The other rocks are fairly interchangeable in my mind, though I personally prefer the semi-fixing of Star Compass over Guardian Idol. Manakin is a distant last, but is still playable. None of them fix you all that well, but the raw power of casting your six and seven-drops early is impossible to overstate.

 

4. Bouncelands are Great

…but not as great as they are in other formats. Again, this is about casting your bombs early. Bouncelands help you do that, and they fix you, but they can be a little slow. You aren’t getting punished by Stone Rain or anything similar, but they just don’t stand out as much as they have in previous formats. Maybe it’s because of the abundance of mana rocks making them less exciting, I don’t know, but you should prioritise finishers and removal over them, I think. Still, the bouncelands are definitely better than mediocre creatures and I do see them going later than they should in many drafts. Just remember not to play them as your second land when you’re on the draw. Oops.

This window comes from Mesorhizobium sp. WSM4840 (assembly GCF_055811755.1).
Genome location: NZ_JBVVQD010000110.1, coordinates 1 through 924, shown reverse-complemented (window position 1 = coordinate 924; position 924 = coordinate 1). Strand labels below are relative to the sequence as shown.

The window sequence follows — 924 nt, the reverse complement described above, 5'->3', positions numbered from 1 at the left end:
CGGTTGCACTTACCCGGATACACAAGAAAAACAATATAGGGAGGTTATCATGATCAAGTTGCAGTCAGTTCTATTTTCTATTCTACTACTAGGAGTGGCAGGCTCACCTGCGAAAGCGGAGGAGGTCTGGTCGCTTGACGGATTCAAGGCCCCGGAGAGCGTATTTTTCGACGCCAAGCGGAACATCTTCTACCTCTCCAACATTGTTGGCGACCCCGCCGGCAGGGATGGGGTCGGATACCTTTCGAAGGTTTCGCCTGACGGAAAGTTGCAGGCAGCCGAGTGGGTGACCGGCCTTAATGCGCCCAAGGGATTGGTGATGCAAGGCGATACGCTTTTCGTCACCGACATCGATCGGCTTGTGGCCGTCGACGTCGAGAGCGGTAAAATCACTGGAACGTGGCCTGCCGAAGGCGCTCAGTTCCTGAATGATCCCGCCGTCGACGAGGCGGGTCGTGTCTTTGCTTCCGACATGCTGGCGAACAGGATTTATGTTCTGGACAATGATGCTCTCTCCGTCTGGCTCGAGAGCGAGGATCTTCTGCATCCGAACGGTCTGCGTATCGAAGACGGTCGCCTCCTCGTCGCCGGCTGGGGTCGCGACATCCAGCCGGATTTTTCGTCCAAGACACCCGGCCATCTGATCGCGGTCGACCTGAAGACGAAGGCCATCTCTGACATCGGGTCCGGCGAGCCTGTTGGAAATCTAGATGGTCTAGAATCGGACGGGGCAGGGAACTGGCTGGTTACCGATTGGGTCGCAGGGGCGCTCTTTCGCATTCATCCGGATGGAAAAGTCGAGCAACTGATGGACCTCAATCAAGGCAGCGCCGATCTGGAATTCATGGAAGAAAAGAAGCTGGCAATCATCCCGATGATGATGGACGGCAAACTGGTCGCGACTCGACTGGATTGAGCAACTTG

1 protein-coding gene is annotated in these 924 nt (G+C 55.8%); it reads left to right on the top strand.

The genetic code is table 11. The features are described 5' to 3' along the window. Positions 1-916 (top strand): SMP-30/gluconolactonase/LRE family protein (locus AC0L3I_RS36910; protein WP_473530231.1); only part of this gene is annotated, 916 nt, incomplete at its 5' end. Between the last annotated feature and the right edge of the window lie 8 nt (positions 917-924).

3. Bombs are Everywhere

You might have picked up on this by now, but it can’t be overstated. Pretty much all the rares and mythics in the set are fantastic in limited. The cycle of Legendary Dragons is still ridiculous but it is only the start of the problem. I mentioned Sheoldred earlier, and I have cast a turn five Elseh Norn before. Not only that, but there are numerous must-kill creatures at the lower rarities too. Freewheel Aerielists?! Is a great finisher if you aren’t lucky enough to open up a dragon, and Mahamoti Djinn ends games real fast, especially when you’re casting it on turn four or five. All of which leads too…

 

2. Removal is Important but Also Abundant